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Tendonosis/Tendonopathy

Tendonosis/Tendonopathy

Tendonosis or Tendonopathy is a new term used to describe painful conditions that occur at tendons in response to overuse. Recent published medical research suggests there IS NO inflammation present in these conditions!  So traditional treatments such as NSAID’s, ice, and cortisone injections are not the most effective treatment options.

SDRI has been researching Tendonosis/Tendonopathy for 20 years and have developed a comprehensive, effective and evidence based treatment protocol that is highly effective for common areas affected by tendonosis.

Do you want a Detailed and Comprehensive Review of Tendonosis?

Plantar Fasciosis – This results from repetitive bouts of plantar fasciitis where a runner takes NSAID’s and maybe even a cortisone injection while they continue to run and develop excessive scar tissue formation.  Eventually that scar tissue becomes fibrotic tissue, thickens, loses its normal mechanical properties and becomes more sensitive to pain.

Achilles Tendonosis – This condition is similar to plantar fasciosis and in fact is both mechanically and functionally related to the plantar fascia.  Achilles tendonosis develops in much the same manner  as plantar fasciosis and will eventually become so tight and painful that even walking is uncomfortable.

High Hamstring Tendonosis – This condition really creeps up on athletes.  It starts out with the athlete thinking they have “tight” hamstrings and they often take bad advice from friends, family, other athletes and even doctors.  Part of the issue is that we have 4 hamstring muscles so that when one of them is injured the other 3 can take up  the slack.  The athlete will deal with the discomfort that gradually progresses.  If they are really unlucky they end up in a physical therapy office that declares them to have “weak hamstrings” and actually have them perform exercises that worsen the condition!  An MRI is necessary to accurately diagnose High Hamstring Tendonosis versus a new high hamstring tear.  In my experience I have personally seen many runners that have chronic hamstring tendonosis accompanied by an acute, recent tear.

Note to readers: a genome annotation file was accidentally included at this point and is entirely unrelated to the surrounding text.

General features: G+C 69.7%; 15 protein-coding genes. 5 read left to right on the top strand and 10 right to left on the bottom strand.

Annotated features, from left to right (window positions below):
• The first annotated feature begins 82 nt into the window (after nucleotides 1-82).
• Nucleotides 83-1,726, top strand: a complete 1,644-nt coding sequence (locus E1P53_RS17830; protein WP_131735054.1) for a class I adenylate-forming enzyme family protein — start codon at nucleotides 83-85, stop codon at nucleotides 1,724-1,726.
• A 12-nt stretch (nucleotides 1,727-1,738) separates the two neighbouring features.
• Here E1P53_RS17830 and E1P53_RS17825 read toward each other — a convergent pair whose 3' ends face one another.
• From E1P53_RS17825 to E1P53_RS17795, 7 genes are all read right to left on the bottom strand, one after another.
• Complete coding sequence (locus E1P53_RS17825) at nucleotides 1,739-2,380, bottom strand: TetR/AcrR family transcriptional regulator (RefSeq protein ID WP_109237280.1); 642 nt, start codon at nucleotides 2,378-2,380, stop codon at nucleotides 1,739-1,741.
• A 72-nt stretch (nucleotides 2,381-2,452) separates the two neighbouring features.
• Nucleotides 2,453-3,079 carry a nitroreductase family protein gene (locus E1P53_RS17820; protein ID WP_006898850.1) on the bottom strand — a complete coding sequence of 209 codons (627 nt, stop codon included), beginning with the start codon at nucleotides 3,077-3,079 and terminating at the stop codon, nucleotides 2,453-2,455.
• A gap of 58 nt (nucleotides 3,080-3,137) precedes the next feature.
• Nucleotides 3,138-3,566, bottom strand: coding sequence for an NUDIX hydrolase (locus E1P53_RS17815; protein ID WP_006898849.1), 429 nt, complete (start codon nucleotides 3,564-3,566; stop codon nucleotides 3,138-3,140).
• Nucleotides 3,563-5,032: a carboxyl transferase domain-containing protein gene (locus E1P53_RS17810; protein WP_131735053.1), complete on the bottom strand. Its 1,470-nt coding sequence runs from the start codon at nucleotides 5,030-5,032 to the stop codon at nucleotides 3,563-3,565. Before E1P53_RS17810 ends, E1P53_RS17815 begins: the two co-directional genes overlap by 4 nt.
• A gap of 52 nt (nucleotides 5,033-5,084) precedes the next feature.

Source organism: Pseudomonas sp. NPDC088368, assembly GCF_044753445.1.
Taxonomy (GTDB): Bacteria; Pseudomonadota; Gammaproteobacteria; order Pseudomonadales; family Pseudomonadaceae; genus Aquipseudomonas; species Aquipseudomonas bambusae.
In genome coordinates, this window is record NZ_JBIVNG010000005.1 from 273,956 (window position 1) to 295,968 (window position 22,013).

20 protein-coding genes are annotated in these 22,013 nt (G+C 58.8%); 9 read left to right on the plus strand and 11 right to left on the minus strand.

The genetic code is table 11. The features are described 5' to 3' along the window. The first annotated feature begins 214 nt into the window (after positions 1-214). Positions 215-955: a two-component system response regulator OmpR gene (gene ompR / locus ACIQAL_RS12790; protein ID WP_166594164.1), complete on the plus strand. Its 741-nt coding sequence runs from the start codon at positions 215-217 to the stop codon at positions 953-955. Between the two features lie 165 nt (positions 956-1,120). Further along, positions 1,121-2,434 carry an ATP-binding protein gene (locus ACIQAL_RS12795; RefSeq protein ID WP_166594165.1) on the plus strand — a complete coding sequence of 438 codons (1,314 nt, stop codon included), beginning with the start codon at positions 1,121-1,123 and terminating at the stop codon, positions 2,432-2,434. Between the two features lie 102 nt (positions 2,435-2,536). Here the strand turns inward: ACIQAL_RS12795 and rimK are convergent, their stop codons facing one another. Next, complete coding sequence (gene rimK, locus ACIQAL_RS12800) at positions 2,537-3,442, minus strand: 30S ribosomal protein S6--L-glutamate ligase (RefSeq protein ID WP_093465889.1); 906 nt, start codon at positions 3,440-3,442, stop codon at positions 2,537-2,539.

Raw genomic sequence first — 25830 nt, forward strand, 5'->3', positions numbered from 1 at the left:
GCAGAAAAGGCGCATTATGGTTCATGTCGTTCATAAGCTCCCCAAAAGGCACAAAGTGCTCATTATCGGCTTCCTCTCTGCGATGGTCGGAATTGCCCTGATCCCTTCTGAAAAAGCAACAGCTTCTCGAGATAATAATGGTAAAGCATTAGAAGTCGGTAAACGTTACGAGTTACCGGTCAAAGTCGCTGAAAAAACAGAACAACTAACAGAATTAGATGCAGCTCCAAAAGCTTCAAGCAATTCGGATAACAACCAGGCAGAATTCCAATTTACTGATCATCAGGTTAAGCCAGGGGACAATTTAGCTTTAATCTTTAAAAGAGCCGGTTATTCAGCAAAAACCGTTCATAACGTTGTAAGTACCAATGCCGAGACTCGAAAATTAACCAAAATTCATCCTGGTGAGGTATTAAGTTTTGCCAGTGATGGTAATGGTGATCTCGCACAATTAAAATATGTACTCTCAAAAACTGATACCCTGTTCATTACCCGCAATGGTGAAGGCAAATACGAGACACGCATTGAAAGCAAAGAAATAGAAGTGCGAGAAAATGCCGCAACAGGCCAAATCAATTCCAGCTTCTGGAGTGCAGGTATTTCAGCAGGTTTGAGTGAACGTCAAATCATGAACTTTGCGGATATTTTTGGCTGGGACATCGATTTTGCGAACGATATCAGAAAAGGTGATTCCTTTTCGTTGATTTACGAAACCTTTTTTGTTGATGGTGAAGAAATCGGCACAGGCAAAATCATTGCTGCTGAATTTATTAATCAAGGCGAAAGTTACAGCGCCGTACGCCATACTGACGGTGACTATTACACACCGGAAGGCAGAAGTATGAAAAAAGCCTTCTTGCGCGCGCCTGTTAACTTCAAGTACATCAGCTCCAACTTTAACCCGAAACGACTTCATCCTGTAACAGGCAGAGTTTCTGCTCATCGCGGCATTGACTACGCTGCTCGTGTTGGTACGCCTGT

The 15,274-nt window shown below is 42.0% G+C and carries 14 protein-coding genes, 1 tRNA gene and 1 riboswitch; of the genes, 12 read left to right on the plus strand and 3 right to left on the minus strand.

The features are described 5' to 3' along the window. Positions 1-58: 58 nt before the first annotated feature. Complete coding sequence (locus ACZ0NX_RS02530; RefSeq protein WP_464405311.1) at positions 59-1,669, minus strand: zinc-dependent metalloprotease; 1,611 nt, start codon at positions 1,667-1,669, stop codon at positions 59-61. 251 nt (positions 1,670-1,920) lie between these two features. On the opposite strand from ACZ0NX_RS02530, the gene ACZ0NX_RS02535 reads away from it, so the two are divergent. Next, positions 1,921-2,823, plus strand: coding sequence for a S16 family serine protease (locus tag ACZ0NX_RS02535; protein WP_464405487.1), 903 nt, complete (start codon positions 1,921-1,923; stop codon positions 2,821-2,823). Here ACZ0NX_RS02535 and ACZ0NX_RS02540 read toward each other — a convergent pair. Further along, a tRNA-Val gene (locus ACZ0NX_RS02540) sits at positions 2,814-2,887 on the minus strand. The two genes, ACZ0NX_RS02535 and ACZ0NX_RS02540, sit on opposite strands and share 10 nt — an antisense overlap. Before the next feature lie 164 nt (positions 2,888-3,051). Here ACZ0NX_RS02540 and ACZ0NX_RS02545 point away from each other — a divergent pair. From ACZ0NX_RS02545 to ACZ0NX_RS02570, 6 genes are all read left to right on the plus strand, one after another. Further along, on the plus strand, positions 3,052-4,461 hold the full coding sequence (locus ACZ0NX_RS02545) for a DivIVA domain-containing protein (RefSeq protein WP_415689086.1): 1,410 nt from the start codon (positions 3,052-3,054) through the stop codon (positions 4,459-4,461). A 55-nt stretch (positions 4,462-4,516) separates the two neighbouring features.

Patella Tendonosis – This condition starts out as “jumper’s knee” or patella tendonitis.  Due to eccentric loading on the patella tendon during running and jumping excessive scar tissue formation can develop and become extremely painful.  It is not uncommon for patients to tell me that their doctor did an x-ray and pronounced “nothing wrong”.  X-rays do not show tendons and are not the proper test for evaluating the patella tendon.  An MRI is necessary to accurately access and diagnose patella tendonosis.

Rotator Cuff Tendonosis – Due to repetitive wear and tear it is not uncommon for the Supraspinatus tendon to develop tendonosis especially in those that do repetitive overhead activities.  These patients are often diagnosed as having rotator cuff “strains” and injected with cortisone which can lead to further degeneration of the tendon.

How is Tendonosis Treated Effectively at SDRI?

  1. Remove the offending variables.  If this means that you have to stop running than…..you have to stop running for a period of time or the condition will continue to worsen.
  2. We recommend Platelet Rich Plasma Therapy injection (PRP) to restart the healing process and let your tendon begin to repair. PRP is known to initiate the inflammatory response and combined with proper rest and rehabilitation techniques result in proper healing.  PRP as and Effective Treatment for Proximal Hamstring Injuries Not all PRP doctors are equal and do nto have the same approach to performing the injection.  Our doctor uses small gauge needles to limit injury to the muscle, tendon or ligament by the needle itself as well as uses a specific concentration of platelets in the injection.
  3. We follow a science based approach to rehabilitation following the PRP injection and take advantage of the bodies normal physiological response to connective tissue healing.  It is absolutely incredible to me how many patients I have seen that already had PRP performed by an ignorant doctor who thought he/she was injecting magical unicorns and rainbows into the patient and told them it was OK to resume athletic activity days after the injection!  This flies in the face of conventional science and physiology.  The injection simply restarts stage one of healing the Inflammatory Stage which takes 7-10 days to get through.  This is followed by the Repair stage which can take up to 6 weeks and ultimately by the Remodeling Stage which can take 6 months to a year for complete resolution.

4.  After the initial inflammatory phase the repair phase begins.  At this time we begin strengthening the tissue in a synergistic effort to promote stronger connective tissue formation.  During this time the connective tissue is under repair and great effort must be taken to not over stress the tissue.  This phase will last up to 6 weeks.

5. During the last phase known as the remodeling phase the athlete is gradually returned to normal athletic activity in a progressive manner.  The type of connective tissue that was injured, cartilage, ligament, tendon or muscle that was injured will dictate how long this last phase takes to complete.